Barley Risotto with Asian MushroomsNext up, a mix of Asian mushrooms. Initially I was thinking about a nice risotto with a mix of the mushrooms… then, while wandering the information superhighway, well, more specifically the Wikipedia, I discovered that yesterday was barley day on the French Republican calendar, a calendar that offers up each day with a tribute to some agrarian product. I’ve been thinking about “risottos” made with other grains, and I know barley is a good choice – and, using pearl barley (which has the outer husk removed, making it easy to cook), I just followed the same process I’d normally use for making risotto – using shallots and a beef and vegetable stock. Then I mixed in the mushrooms (pre-sauteed in butter and olive oil, a mix of pine mushrooms, shiitakes, and enokis), some chopped parsley, and grated smoked gouda cheese. A sprinkle of shichimi (seven-spice) powder across the top just for color and a bit of zip and it was delicious!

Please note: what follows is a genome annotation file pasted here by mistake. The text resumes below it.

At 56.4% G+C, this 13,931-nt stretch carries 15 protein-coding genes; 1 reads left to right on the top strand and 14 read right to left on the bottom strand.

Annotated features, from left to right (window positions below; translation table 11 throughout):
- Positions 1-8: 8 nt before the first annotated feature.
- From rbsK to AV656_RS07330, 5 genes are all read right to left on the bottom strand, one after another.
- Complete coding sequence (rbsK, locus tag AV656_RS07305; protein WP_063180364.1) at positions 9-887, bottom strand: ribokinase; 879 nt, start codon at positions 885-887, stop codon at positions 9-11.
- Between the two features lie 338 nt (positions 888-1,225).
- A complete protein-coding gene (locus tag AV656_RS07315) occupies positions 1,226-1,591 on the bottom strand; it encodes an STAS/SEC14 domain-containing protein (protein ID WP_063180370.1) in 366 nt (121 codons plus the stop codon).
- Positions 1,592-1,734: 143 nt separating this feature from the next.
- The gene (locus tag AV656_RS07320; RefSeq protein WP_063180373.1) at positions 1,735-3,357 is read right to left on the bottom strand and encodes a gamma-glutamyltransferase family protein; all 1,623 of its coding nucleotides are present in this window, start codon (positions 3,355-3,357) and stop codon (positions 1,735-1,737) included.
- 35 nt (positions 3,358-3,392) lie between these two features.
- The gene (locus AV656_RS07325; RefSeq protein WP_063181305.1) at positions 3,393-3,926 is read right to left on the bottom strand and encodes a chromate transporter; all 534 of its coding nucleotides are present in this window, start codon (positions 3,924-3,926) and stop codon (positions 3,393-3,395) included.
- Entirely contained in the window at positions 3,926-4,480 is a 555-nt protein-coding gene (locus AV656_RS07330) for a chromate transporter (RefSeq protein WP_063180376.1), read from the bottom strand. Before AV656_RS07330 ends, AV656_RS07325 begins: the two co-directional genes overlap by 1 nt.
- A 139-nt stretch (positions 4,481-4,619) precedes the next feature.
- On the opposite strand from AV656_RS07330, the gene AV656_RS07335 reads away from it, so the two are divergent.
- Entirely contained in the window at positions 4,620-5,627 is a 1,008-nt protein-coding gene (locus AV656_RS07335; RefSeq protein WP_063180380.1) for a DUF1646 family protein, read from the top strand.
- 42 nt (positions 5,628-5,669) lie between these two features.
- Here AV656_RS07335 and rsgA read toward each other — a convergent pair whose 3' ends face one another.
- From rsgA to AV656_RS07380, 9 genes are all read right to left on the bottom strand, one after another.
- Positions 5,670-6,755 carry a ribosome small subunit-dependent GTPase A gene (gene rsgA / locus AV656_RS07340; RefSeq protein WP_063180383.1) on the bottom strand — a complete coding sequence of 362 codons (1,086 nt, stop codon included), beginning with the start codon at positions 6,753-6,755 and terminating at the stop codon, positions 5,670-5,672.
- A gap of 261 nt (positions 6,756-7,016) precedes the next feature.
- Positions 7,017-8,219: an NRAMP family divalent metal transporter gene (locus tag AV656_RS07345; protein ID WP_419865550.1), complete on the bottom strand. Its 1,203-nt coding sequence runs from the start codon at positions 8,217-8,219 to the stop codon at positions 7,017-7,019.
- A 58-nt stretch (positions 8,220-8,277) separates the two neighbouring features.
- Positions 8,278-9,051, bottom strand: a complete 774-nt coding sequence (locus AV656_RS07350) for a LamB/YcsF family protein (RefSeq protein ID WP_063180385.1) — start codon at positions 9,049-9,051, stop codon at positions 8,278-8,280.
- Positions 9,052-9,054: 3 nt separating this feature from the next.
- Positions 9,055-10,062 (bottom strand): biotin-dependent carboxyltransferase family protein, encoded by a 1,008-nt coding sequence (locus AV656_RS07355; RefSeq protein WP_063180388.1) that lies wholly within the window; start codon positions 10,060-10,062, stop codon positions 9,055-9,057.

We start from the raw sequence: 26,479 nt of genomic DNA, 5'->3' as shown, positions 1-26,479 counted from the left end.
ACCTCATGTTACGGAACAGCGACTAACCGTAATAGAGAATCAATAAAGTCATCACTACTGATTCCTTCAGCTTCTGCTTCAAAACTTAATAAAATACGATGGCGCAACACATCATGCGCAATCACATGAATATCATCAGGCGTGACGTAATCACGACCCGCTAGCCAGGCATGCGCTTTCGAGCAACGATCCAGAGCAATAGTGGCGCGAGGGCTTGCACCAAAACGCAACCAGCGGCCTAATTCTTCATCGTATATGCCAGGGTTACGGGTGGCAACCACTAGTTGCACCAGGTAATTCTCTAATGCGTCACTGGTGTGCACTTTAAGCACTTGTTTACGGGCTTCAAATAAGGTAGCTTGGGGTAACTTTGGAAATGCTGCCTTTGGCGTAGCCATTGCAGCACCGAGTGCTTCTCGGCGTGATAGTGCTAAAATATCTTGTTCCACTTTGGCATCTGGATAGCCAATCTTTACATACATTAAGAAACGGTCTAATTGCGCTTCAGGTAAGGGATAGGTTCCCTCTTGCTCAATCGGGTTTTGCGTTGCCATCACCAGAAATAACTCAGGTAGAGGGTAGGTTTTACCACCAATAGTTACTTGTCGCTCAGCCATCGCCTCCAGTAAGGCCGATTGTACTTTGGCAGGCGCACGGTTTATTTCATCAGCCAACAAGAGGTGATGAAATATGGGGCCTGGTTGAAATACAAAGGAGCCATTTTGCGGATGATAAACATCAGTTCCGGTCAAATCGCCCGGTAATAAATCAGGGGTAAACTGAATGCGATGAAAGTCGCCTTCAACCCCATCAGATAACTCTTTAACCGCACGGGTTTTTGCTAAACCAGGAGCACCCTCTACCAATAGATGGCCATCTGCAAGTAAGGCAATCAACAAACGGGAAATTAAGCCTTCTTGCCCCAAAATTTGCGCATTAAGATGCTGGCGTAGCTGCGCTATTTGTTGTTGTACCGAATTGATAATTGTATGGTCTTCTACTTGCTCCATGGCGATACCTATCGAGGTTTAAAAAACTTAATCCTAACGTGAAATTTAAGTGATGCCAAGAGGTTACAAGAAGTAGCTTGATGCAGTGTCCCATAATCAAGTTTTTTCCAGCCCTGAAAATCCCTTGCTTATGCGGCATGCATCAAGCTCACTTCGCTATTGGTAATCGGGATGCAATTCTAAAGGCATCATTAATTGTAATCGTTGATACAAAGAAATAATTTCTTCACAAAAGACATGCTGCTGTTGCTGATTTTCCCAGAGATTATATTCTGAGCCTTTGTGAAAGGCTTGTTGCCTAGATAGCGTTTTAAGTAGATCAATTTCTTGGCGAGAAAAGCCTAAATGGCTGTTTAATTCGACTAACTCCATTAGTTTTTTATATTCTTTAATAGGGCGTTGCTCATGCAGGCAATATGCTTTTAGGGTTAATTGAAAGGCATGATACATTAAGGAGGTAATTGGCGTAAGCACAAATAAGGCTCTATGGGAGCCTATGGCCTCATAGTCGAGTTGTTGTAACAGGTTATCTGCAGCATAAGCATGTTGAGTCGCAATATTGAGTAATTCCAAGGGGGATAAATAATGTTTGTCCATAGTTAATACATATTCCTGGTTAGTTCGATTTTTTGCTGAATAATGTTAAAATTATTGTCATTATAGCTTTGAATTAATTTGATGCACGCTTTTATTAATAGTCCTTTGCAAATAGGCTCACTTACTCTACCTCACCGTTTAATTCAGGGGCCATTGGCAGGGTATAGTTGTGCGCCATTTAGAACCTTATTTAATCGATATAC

Banh Mi EmpanadasBanh Mi Empanadas? I hear you asking. Well no, not only because this is the internet and I’m not hearing you, but because I hadn’t mentioned them yet. Banh mi are those wonderful pressed Vietnamese sandwiches, among the best things ever put on bread on the planet. Roast pork, paté, vegetables, and a spicy fish sauce. Okay, once again, I’m making pork empanadas – I promise, the next ones will use something else. I used ground fresh bondiola, or pork shoulder, and sauteed it with onions, garlic, mint, basil, cilantro, and szechuan pepper; then mixed this with some foie gras paté. Then I shredded some carrots, daikon, and cucumber. Put the whole thing into an empanada skin, baked them with some sesame seeds on top to be decorative, and served them with a dipping sauce made of rice vinegar, fish sauce, sugar, and chopped fresh hot red chili peppers. I admit to eating four of them, drizzled with the sauce and extra chilies.